Thursday, 7 July 2016

Waders of the Lost Arc - Revisited II

While today's Post, the second and final part of the Waders Saga, once again harks back to Sunday there are initially a few Moths to catch up with including 3 additions to the Year List.

 CLAY
TOADFLAX PUG
 and the enormously variable, both in
size and
pattern

COMMON RUSTIC
 2 completely differing examples of
 RIBAND WAVE
which was first caught much earlier in the year
and
SMOKY WAINSCOT
ditto.
While 'full permission' has been granted to enter the
ECO RECYCLING WORKS
at any time of the day or night, Sunday is undoubtedly the best time.
Rarely is there work in progress on that day so no need to keep a
weather eye open for diggers, tractors, bulldozers and all other plant
but access now necessitates driving the full length of the

 NEW BUND,
 which is changing rapidly as the vegetation takes hold, followed by a
walk of some 200 yards over terrain not even suitable for a
Strange Rover.
 The disadvantage to this, compared to taking the vehicular access via the main gate,
 is that it may disturb the Wildlife, but so used has it become to all comings and goings,
plus the noise, that little attention is paid to human activity.
Our first target on the day was to spend a little time monitoring the
  SAND MARTIN BANK
which was met with great delight
with there not only being an increase from the last count of 29 to 33
NEST HOLES
but also that most of them are still active.
 Young birds enjoying what little sun there was,
 flexing growing wings and
keeping obbo for Mum and Dad returning with the groceries!
video
Shall We Stay or Shall We Go?
It won't be long either way!
Hardly having to move from that spot we started crossing the
hard-standing areas,
with soils and gravel of varying grades and sizes,
which is where we heard, and then saw, our first
LITTLE RINGED PLOVER
of the day and which made up our 'third' Wader Species.
In company with a Pied Wagtail (distant) this pair looked rather like
an adult (center) with a juvenile in the foreground.
Beyond this is a large area of rubble strewn land, an ideal habitat for these Plovers,
so it was no surprise to here even more 'calling' with a series of shots being taken in rapid succession.
 However many there was much activity both
 in flight and running on the ground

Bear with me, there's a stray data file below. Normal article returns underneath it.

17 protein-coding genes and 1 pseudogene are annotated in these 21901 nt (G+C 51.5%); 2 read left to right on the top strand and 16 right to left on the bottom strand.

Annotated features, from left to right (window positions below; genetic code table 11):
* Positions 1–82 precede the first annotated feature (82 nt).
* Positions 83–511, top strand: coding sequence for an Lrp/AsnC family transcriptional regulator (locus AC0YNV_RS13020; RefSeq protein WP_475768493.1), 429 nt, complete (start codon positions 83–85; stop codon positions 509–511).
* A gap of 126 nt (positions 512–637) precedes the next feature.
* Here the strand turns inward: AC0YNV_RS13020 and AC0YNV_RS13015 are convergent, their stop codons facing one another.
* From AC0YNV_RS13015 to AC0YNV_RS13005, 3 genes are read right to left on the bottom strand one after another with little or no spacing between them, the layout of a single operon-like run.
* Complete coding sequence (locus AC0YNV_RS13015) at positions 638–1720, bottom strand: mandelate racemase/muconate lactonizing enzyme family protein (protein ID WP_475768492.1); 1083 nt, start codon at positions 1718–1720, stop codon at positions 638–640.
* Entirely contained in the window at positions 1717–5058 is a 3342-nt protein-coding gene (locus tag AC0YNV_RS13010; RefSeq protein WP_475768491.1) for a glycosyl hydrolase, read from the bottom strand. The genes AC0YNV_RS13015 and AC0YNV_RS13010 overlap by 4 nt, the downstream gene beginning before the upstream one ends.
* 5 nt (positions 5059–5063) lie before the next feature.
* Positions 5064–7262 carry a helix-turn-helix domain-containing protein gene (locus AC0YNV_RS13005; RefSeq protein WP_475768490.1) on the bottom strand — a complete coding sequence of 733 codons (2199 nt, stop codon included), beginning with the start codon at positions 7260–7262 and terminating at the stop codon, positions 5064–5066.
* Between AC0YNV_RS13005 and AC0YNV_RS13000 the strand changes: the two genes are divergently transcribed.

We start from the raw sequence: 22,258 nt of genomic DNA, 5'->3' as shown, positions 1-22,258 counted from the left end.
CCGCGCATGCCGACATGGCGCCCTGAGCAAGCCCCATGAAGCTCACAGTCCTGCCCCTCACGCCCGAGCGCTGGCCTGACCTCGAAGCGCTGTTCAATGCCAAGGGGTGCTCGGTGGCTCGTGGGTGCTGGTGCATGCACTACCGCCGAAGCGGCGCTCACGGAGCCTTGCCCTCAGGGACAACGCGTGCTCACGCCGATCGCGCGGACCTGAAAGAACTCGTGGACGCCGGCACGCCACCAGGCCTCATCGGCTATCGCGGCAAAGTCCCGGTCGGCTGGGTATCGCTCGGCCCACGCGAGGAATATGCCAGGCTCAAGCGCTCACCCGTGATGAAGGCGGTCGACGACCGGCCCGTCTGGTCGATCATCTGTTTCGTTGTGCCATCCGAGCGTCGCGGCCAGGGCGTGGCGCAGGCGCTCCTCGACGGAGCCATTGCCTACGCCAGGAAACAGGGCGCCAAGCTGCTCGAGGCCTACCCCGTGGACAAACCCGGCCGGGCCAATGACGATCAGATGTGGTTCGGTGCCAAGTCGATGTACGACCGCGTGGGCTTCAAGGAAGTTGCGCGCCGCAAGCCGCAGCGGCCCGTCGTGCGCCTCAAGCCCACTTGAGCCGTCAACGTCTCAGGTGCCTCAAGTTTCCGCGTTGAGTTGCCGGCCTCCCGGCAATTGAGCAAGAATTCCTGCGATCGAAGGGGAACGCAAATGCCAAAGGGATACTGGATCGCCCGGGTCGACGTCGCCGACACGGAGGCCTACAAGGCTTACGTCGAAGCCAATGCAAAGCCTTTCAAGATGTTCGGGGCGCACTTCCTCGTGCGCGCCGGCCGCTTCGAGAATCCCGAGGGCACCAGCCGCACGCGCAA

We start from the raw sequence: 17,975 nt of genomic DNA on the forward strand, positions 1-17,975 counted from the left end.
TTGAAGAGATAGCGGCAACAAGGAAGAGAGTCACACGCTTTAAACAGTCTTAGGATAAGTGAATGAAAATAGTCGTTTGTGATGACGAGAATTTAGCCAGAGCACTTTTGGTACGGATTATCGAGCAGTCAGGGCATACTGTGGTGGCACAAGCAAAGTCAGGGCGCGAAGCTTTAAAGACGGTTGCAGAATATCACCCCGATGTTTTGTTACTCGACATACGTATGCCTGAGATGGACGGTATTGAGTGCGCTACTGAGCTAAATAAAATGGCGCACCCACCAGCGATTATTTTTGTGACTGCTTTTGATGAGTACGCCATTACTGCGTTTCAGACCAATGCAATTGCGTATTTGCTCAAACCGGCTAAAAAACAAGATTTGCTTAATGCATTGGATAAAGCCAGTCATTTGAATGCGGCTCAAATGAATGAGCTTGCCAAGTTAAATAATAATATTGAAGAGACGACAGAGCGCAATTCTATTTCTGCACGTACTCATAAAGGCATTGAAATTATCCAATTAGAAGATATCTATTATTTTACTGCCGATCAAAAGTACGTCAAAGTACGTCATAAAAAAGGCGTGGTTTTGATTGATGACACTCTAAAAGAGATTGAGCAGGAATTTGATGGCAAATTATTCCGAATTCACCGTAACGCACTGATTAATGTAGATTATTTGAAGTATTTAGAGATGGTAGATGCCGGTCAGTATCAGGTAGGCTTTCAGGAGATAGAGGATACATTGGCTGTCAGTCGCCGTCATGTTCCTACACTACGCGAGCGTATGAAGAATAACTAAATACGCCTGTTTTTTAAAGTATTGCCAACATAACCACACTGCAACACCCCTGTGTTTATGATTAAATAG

making an accurate count mighty difficult, or maybe more simply impossible.
A good deal of time was spent concentrating on accuracy, but finally
we could only ascertain that the number was upwards of 10 individuals.
Very little vehicular activity takes place in this area but what has ensued in the past,
and mostly behind the
 SOIL SEPARATOR,
 have left ruts now filled with rainwater and of great benefit to all birds with
 MALLARD
 having brought off at least
 3 broods of
DUCKLINGS
already this year and a sanctuary for what are thought to be
video
NONE-BREEDING BIRDS
This area is also an ideal breeding site for the 4th and final of our
WADERS
  LAPWING
 which have already brought off Chicks here this season
 but it would seem
 we were getting a little to close to this one
 so
Beat a Hasty Retreat.
While things were so quiet the opportunity was taken to look through some of the
Sheds and other out-buildings where Stock Dove and possibly Feral Pigeon
are 'thought' to nest and where firstly a
CASUALTY
was found which looks rather like a Blackbird????
 SWALLOW

video
(juveniles)
most certainly nest here as do
video
video
HOUSE MARTIN
and so we come to the end of our most interesting
Sunday at the Tip
 with the warm feeling of knowing that all 3 of the British Hirundines
procreate here, Little Ringed Plover numbers have reached 'double figures'
for the first time while Lapwing, it might be thought unusual, lag behind somewhat.
The Final Word


goes to
video
LITTLE RINGED PLOVER
Entry

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